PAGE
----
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3A boys: Rams complete their three-peat

Mike Nesper
Monroe Catholic's Jalon McCullough, left, steals the ball from Grace Christian's Eric Johnson (30) during their Division 3A championship basketball game on Saturday, March 22, 2014, in Anchorage, Alaska. Monroe Catholic's Tyler Wells and John Minder (24) look on. (AP Photo/Michael Dinneen)
Michael Dinneen
Monroe Catholic's Jalon McCullough, (4) works inside Grace Christian's Trevor Osborne, (5) and Tor Strand in the boys' Division 3A championship game Saturday, March 22, 2014, in Anchorage, Alaska. (AP Photo/Michael Dinneen)
MICHAEL DINNEEN
Grace Christian coach Chuck Boerger looks up as the final minutes tick away in is team's loss in the Division 3A basketball championship game to Monroe Catholic Saturday, March 22, 2014 in Anchorage, Alaska. (AP Photo/Michael Dinneen)
MICHAEL DINNEEN
Monroe Catholic's Scooter Bynum, center, hoists head coach Frank Ostanik in celebration as the final moments wind down in their Division 3A championship victory over Grace Christian on Saturday, March 22, 2014, in Anchorage, Alaska. Teammate Edwin Erickson, (13) is at right. (AP Photo/Michael Dinneen)
MICHAEL DINNEEN

Monroe has won all 28 of its games this season and is unbeaten in 48 games going back to last season. The Rams have appeared in four straight Class 3A boys state basketball championships.

On Saturday, Monroe added another accomplishment to its resume and another award to its trophy case. The Rams defeated Grace Christian 58-47 to become the first 3A boys team win three consecutive state titles since classifications were adopted in 1983.

"It feels amazing," said Tyler Wells, one of seven Monroe seniors.

Playing with a tight-knit Rams team the past four years makes his third state title even more special, senior Scooter Bynum said.

"I wouldn't want to do it with any other group," he said. "We worked hard for it. We deserve it."

This year's trip to the title was difficult, Monroe coach Frank Ostanik said. The Rams faced three tough teams in Nome, Anchorage Christian and Grace, he said.

"It was an extraordinary challenge," Ostanik said.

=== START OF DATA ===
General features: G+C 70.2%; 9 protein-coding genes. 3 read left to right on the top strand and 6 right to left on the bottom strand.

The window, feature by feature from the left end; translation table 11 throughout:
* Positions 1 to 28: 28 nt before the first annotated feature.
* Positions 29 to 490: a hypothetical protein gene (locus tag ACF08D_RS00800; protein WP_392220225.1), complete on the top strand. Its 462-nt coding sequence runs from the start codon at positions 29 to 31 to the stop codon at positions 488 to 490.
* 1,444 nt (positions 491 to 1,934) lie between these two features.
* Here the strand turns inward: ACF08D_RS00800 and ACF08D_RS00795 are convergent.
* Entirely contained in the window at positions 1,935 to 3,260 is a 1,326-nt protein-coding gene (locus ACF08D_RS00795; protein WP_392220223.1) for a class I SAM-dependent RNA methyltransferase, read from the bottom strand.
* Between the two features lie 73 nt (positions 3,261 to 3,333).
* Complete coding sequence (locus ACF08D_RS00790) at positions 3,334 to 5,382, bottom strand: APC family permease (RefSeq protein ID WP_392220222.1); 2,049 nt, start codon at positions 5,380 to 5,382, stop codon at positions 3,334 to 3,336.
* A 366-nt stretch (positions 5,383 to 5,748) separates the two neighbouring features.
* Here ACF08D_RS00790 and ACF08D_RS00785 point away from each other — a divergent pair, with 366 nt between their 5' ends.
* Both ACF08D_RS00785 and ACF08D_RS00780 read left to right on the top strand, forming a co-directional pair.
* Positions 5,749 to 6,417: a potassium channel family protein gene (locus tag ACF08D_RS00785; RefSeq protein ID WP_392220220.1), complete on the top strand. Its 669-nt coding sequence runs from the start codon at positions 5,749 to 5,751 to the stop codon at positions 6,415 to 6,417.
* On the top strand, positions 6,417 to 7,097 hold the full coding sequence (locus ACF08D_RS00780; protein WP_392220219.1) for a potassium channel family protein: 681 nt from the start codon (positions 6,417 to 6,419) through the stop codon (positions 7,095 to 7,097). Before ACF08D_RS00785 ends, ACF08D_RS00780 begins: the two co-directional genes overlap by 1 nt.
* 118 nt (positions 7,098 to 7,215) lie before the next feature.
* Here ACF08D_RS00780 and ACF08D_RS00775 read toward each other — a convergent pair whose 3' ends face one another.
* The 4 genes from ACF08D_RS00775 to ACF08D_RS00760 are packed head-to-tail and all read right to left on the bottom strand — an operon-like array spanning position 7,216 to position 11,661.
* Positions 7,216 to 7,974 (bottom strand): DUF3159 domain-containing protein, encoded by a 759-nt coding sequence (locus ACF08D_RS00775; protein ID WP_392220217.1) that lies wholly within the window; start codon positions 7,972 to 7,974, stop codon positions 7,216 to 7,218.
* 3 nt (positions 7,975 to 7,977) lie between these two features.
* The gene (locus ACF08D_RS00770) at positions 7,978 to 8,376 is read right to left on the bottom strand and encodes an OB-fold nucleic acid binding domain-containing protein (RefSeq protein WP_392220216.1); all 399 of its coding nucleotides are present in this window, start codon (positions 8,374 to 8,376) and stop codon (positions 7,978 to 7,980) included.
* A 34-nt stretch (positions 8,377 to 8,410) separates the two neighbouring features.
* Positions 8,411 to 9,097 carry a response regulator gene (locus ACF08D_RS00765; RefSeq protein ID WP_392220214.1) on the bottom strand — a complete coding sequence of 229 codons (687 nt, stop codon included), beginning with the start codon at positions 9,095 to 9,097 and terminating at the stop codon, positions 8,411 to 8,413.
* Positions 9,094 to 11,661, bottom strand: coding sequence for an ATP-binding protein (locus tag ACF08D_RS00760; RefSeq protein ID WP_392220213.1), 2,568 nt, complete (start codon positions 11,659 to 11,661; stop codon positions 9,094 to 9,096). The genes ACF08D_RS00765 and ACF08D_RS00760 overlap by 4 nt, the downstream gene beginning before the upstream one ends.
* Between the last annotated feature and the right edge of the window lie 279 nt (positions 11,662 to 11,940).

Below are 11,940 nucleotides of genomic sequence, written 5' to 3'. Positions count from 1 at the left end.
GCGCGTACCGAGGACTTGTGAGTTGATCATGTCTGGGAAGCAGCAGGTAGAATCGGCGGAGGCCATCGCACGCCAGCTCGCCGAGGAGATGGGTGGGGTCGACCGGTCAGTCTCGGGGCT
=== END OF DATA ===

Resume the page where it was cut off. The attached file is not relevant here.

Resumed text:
Monroe had the added pressure of being the favorite. As they have all season, the Rams took the state tournament a game at a time, Bynum said.

"We went into every game thinking we need to bring it," he said.

The Rams are coachable, tough and love one another, Ostanik said, attributes that make Monroe the best team he's seen.

"They're the greatest embodiment of teamwork," he said.

That's what made Saturday bittersweet for Ostanik - it marked the final game coaching this particular squad.

"It's a great day but it's an extraordinarily sad day," he said.

Trailing 24-21, Grace opened the second half on an 11-0 run thanks to three treys from Hans Karlberg. Monroe responded with seven straight points to make it 32-31 Grace. Tied 34-34, the Rams went on a 10-2 run in the final two minutes of the third quarter to take an eight-point lead into the fourth. The Grizzlies never got closer than six points the rest of the way.

The Rams didn't let the Grizzlies fast second-half start rattle them, Wells said.

"We just had a good response," he said. "All of us stayed positive."

They've done that all season, Ostanik said.

"Our kids just never panic," he said.

Half of Monroe's 20 third-quarter points came from junior Jalon McCullough. McCullough finished with a game-high 23 points, 15 of which came from beyond the arc.

"He just broke out hearts," Grace coach Chuck Boerger said.

Monroe shot an impressive 70.6 percent from the field in the second half and 48.7 percent for the game. Grace also shot well, 50 percent from the field, but its 17 turnovers were too many against a talented Rams team, Boerger said.

"They handle the ball so well," he said. "To beat these guys you have to play perfect."

Boerger attributed some of those turnovers to fatigue.

"They're faster and stronger," he said of Monroe.

The Grizzlies weren't lacking effort, said Boerger, who coached his final game Saturday after nine years at Grace and 21 total in Alaska.

"I'm proud of our players," he said. "They played really hard."

Monroe isn't just the top 3A team in the state, it's one of the best, if not the best, among all classifications. This season Monroe played seven of the eight 4A teams who made state -- and defeated all of them by double digits.

Monroe found itself in some of the closest games its played all year at state. The Rams have trailed in the second half just twice all season, Ostanik said, in Friday's semifinal and Saturday's championship.

As they have throughout their winning streak, the Rams persevered to notch their 48th consecutive win and third state crown, Bynum said.

"We battled through adversity," he said. "That's a key characteristic of champions."

Third place

ACS 70, Bethel 60

Sparked by 26 points from Levi Auble, Anchorage Christian downed Bethel 70-60.

The Lions, who led after every quarter, outscored Bethel 20-13 in the fourth to seal the victory. ACS, which finished second the past two seasons, got a 19-point effort from Calvin Hoffman and Nathan Simmers supplied 14 points.

Theodore Naneng erupted for a game-high 41 points and accounted for 68 percent of Bethel's offense. The Warriors committed 17 turnovers, which translated into 24 points for ACS.

Fourth place game

Nome 60, Sitka 51

Tyler Eide pumped in 20 points to lead Nome past Sitka 60-51. Cass Mattheis added 12 points and nine rebounds for the Nanooks, who got 11 points from Klay Baker.

Brian Way racked up a game-high 27 points for Sitka, which got 16 from Tevan Bayne.

Reach Mike Nesper at mnesper@adn.com or 257-4335

 


By MIKE NESPER
mnesper@adn.com